Cancer Survivor’s Foot Is Still Taking Her Places

Posted by on Monday, February 27th, 2017

Foot amputations are relatively rare. Each year, podiatric surgeons perform 185,000 of these procedures as a last resort to save a patient’s life. Just over half of foot amputations are due to vascular diseases, such as diabetes or periphery arterial disease. The other half of limb losses are due to trauma. Less than 2% of cases are related to cancer. No matter the reason, it is one of the most emotional decisions any doctor or any patient has to go through. The patient’s mental state is of utmost importance to recovery, so we like to share stories of extraordinary people across America who have found a way to cope. An inspirational story comes to us out of El Reno, Oklahoma, where a woman has taken to Instagram to spread her cancer prevention message in a most unconventional way.

Watch out guys, this giraffe is a perv (obviously trying to lick my foot) #amputee #skeleton #foot #funnybone #cancer #onefootwander #giraffe

A post shared by cancer footđź‘Łâś‚ (@onefootwander) on

Doc Martens Prevent Foot Amputation After Girl’s Traumatic Accident

Posted by on Monday, December 19th, 2016

Doc Martens are a British footwear brand associated with counterculture groups. Originally, they were worn by postal carriers and factory workers, so they became a symbol of “the working class” beloved by skinheads, punks, and oi bands. Later, Pete Townshend from The Who brandished a pair, instantly making them a symbol of the rebellious 60s. The brand creators write in their bio: “Dr. Martens’ appeal to people who have their own individual style but share a united spirit—authentic characters who stand for something.” But image aside, there is more than meets the eye with Doc Martens: They can be a real foot-saver in the event of a traumatic accident!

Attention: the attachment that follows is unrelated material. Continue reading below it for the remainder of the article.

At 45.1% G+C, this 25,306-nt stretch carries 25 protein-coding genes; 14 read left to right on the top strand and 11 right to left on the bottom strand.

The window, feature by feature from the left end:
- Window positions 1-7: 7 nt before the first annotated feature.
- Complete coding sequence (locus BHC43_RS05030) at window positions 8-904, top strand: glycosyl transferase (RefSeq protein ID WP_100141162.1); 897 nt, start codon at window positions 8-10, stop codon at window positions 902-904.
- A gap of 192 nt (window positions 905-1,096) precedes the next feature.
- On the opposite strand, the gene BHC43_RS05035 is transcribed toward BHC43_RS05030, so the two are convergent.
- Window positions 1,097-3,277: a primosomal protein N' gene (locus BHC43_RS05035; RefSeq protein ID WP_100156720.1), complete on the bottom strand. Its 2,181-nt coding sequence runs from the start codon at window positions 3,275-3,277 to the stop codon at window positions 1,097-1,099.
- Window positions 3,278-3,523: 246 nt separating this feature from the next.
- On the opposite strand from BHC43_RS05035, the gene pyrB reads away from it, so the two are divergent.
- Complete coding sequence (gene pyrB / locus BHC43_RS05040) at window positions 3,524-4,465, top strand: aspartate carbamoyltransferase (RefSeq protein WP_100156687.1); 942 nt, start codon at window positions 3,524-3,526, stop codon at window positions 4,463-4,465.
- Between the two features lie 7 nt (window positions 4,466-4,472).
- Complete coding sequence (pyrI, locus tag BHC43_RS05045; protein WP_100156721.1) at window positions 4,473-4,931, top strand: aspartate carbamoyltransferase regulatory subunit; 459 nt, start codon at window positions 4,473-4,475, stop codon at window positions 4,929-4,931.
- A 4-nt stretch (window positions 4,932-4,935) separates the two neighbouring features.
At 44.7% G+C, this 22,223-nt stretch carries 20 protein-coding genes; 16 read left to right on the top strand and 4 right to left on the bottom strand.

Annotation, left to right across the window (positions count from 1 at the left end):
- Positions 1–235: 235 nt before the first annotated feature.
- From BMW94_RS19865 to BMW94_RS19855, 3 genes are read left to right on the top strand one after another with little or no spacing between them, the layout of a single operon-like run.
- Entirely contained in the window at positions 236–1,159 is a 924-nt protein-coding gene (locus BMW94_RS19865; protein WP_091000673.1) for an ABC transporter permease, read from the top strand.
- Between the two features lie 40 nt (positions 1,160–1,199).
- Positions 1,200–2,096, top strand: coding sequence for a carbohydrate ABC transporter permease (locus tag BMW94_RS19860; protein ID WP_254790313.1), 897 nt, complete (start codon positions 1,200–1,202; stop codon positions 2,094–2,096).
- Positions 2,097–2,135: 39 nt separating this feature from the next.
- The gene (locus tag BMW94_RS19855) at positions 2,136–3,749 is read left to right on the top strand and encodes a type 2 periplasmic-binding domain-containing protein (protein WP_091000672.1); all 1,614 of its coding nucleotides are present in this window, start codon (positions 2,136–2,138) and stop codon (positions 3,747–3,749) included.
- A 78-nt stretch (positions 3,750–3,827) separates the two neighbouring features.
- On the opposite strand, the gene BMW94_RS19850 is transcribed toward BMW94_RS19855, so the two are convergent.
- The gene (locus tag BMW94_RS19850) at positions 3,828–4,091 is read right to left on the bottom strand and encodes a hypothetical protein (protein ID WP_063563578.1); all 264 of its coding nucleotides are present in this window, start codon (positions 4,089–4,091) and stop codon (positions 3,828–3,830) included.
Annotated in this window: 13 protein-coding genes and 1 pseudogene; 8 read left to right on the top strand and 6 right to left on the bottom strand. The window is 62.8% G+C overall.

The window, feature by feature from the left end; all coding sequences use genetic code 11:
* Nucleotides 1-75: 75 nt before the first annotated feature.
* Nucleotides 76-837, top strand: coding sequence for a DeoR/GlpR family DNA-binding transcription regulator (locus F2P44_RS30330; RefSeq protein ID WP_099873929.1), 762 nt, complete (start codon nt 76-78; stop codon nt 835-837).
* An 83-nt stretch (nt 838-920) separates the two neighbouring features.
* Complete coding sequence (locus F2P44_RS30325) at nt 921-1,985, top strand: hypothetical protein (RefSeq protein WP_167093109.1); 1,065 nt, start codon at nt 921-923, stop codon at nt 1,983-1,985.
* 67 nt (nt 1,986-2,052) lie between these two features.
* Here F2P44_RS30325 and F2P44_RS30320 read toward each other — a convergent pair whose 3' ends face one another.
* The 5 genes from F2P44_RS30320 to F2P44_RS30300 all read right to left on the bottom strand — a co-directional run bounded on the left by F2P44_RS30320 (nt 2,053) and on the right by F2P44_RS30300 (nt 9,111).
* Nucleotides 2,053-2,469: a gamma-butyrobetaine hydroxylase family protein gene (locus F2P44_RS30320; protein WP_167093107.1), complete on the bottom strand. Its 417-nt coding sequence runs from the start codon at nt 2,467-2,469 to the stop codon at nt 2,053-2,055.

Footwear makes a differences in the case of a traumatic accident.
Footwear makes a difference in the case of a traumatic accident. Image Source: Wikimedia user Aavindraa.

Walking Injuries and The Most Dangerous NYC Intersections for Pedestrians

Posted by on Monday, October 31st, 2016

If you’re a male Baby Boomer in New York City, look before you leap! Your demographic is most likely to be struck by a car while walking around NYC. According to statistics collected from 2011-2015, there were 30 male baby boomers hit by cars per month. You’re also more at risk if you are walking during the evening rush or if you’re walking in Brooklyn. Continue reading to hear more about NYC pedestrian injuries and safe walking in the Big Apple from New York City’s best foot and ankle specialists.

Male baby boomers in Brooklyn are most likely to suffer NYC pedestrian injuries, warn NYC podiatrists
Male baby boomers in Brooklyn are most likely to suffer NYC pedestrian injuries. Image Source: Flickr CC user Janne Hellsten.

Know the Difference Between a Stubbed or Broken Toe

Posted by on Friday, July 26th, 2013